Enjoy taking pictures. Be aware of the quality of such ‘enjoyment’. Do not be carried away by your emotions. Remain calm while at work and compose your frame in such a way that you get the best out of the situation. Move around your subject quietly. Always keep an eye on the correct light and shade. Keep track of the technicalities. Make sure that you shoot with the correct exposure and the right camera aperture. Your emphasis must be on the main subject. Do not clutter your frame with too many distracting objects. The best picture is a simple picture that tells the story without words.
Your still pictures will be more memorable than the moving images, because they are a neat slice of time, not a flow. Television provides us a stream of under-selected images, each of which cancelling the previous one. But the still photograph, on the other hand, is a privileged moment, a precious document, You can keep and enjoy looking at it over and over again.
In the words of Paul Strand:
“Your photography is a record of your living for any one who really sees. You may see and be affected by other people’s ways; you may use them to find your own.”
To collect photographs is to collect the world. The camera enables us to share memories — memories of people loved, of happy times and of pleasant places visited.
Despite the march of technology and the advent of television, the internet and the digital camera, the basic parameters of good photography remain the same — form, composition, use of lights and the subject matter.
Do not lay much emphasis on equipment. Some of the great pictures have been made by using the simplest equipment. Your vision and the way you empathise with a particular situation is more important than the camera you use. While looking through the viewfinder your right eye looks into the exterior world and the left one looks inside your personal world. Your vision fuses on what you see, where and when and how you feel about it.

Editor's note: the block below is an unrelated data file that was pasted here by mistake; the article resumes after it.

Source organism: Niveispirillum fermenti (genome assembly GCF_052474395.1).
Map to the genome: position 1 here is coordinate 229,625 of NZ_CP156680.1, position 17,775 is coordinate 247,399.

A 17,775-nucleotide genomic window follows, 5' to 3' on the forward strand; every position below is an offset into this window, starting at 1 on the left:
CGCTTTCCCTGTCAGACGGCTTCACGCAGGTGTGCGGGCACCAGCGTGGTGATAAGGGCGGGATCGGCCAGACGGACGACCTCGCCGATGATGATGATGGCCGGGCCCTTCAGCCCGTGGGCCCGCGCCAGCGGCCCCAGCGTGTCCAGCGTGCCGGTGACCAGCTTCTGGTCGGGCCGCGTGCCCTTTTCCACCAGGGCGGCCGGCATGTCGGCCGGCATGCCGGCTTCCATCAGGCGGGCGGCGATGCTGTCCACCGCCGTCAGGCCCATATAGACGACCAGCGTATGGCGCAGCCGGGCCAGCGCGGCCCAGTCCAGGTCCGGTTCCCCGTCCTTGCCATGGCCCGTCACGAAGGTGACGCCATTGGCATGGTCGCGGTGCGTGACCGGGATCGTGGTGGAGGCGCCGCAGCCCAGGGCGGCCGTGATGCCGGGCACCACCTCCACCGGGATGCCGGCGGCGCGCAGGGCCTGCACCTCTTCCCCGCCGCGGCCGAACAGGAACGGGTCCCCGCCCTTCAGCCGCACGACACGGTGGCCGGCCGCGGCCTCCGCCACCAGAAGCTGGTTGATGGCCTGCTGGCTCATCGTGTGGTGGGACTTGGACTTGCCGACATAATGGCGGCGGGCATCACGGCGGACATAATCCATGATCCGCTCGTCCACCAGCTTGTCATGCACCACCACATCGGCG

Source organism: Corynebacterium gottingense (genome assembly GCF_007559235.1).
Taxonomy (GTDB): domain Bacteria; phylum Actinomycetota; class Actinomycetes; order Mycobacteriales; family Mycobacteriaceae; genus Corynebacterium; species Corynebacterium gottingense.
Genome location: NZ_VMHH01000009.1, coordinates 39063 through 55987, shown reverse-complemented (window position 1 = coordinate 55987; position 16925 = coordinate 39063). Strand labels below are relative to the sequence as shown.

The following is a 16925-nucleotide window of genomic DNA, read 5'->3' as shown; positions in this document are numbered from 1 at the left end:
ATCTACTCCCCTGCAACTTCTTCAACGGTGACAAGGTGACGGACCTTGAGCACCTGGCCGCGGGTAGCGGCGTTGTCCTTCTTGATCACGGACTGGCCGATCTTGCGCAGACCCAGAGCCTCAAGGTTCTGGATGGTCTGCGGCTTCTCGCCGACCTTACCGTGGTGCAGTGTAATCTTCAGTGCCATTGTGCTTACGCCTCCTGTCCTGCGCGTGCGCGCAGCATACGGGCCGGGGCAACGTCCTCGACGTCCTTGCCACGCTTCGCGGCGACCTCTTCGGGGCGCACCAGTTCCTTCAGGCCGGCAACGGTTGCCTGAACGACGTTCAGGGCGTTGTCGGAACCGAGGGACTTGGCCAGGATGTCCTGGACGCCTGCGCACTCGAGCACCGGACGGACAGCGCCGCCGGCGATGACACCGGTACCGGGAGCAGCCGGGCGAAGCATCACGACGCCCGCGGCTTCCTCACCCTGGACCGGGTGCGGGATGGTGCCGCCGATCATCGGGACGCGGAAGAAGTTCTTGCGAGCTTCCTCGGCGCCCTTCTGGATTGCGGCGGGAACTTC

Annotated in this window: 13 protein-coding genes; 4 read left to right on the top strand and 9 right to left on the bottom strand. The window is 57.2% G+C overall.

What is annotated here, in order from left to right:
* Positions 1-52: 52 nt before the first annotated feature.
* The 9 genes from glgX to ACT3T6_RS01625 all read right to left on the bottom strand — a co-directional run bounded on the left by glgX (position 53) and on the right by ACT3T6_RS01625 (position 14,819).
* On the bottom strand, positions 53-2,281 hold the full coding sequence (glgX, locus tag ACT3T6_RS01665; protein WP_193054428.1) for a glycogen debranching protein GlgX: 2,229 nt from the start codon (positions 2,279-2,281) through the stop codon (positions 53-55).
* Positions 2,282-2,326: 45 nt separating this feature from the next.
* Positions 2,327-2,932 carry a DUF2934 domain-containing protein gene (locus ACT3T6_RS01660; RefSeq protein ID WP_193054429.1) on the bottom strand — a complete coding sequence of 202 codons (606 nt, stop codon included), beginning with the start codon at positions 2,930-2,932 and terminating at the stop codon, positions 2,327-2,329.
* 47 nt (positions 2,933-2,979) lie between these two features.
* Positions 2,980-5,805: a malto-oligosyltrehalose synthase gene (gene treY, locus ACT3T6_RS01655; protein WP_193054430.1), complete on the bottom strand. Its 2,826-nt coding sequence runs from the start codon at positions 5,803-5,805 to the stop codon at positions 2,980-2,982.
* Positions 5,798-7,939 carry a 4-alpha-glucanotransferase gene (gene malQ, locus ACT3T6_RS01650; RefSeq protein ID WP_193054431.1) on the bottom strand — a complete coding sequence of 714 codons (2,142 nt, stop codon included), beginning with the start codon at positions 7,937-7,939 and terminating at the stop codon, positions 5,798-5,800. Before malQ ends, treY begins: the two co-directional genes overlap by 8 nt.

There is beauty in everyday life for someone who can see with an acute eye. The photographer must develop a unique way of looking at life and be able to spot the extraordinary in the ordinary. He must be able to record the meaning of life in the common gestures and situations of even ordinary people.
The best pictures are very simple pictures that touch the core of our hearts. Don’t take the seriously the Kodak advertisement that proclaims: “You press the button and we do the rest.” A great deal of effort, both physical and mental, is needed to produce pictures that are truthful, spontaneous and carry a message for the viewer. When an event is unfolding before your eyes, you must know when to click in order to freeze the essence of the situation — the ‘decisive’ moment as it is called. The machine gun approach to photography, by which many negatives are shot with the hope that one of them will be good, is fatal to serious results.
Though a great deal of effort goes into the making a great picture, your art must conceal itself and give the viewer the impression of effortlessness. Spontaneous and truthful pictures communicate instantly. You must emerge as a discoverer, not a mere recorder. That is the hallmark of a great — in contrast to the good — photographer. Going through the pages of a book of great photographs like the ones by Henri Cartier Bresson and others like him, you will find that imagination takes over where pure observation ends. This is as it should be.
Says Henri Cartier Bresson, the legendary photographer: